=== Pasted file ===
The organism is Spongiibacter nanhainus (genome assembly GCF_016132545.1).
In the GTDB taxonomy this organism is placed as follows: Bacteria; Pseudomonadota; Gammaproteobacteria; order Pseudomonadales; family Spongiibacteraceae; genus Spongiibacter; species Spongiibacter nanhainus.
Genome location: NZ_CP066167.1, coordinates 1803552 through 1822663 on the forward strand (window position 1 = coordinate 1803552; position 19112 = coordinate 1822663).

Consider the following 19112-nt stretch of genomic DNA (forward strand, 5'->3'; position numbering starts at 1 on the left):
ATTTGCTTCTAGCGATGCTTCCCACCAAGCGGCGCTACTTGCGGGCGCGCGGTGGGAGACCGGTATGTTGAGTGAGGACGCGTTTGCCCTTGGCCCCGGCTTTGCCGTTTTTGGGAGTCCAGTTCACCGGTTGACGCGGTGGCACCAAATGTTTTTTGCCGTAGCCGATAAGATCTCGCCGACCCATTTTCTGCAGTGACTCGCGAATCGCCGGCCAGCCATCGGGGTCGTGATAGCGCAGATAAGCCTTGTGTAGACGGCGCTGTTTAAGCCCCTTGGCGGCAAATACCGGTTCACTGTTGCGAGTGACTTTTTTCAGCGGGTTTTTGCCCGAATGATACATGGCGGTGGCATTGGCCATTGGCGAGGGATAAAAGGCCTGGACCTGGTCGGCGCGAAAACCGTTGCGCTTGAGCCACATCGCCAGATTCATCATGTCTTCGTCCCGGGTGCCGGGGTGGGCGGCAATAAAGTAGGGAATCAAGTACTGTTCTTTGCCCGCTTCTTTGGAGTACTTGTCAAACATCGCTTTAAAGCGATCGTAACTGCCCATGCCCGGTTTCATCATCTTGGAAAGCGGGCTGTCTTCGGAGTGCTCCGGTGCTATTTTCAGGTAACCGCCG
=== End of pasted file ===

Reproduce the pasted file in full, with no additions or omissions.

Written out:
The organism is Spongiibacter nanhainus (genome assembly GCF_016132545.1).
In the GTDB taxonomy this organism is placed as follows: Bacteria; Pseudomonadota; Gammaproteobacteria; order Pseudomonadales; family Spongiibacteraceae; genus Spongiibacter; species Spongiibacter nanhainus.
Genome location: NZ_CP066167.1, coordinates 1803552 through 1822663 on the forward strand (window position 1 = coordinate 1803552; position 19112 = coordinate 1822663).

Consider the following 19112-nt stretch of genomic DNA (forward strand, 5'->3'; position numbering starts at 1 on the left):
ATTTGCTTCTAGCGATGCTTCCCACCAAGCGGCGCTACTTGCGGGCGCGCGGTGGGAGACCGGTATGTTGAGTGAGGACGCGTTTGCCCTTGGCCCCGGCTTTGCCGTTTTTGGGAGTCCAGTTCACCGGTTGACGCGGTGGCACCAAATGTTTTTTGCCGTAGCCGATAAGATCTCGCCGACCCATTTTCTGCAGTGACTCGCGAATCGCCGGCCAGCCATCGGGGTCGTGATAGCGCAGATAAGCCTTGTGTAGACGGCGCTGTTTAAGCCCCTTGGCGGCAAATACCGGTTCACTGTTGCGAGTGACTTTTTTCAGCGGGTTTTTGCCCGAATGATACATGGCGGTGGCATTGGCCATTGGCGAGGGATAAAAGGCCTGGACCTGGTCGGCGCGAAAACCGTTGCGCTTGAGCCACATCGCCAGATTCATCATGTCTTCGTCCCGGGTGCCGGGGTGGGCGGCAATAAAGTAGGGAATCAAGTACTGTTCTTTGCCCGCTTCTTTGGAGTACTTGTCAAACATCGCTTTAAAGCGATCGTAACTGCCCATGCCCGGTTTCATCATCTTGGAAAGCGGGCTGTCTTCGGAGTGCTCCGGTGCTATTTTCAGGTAACCGCCG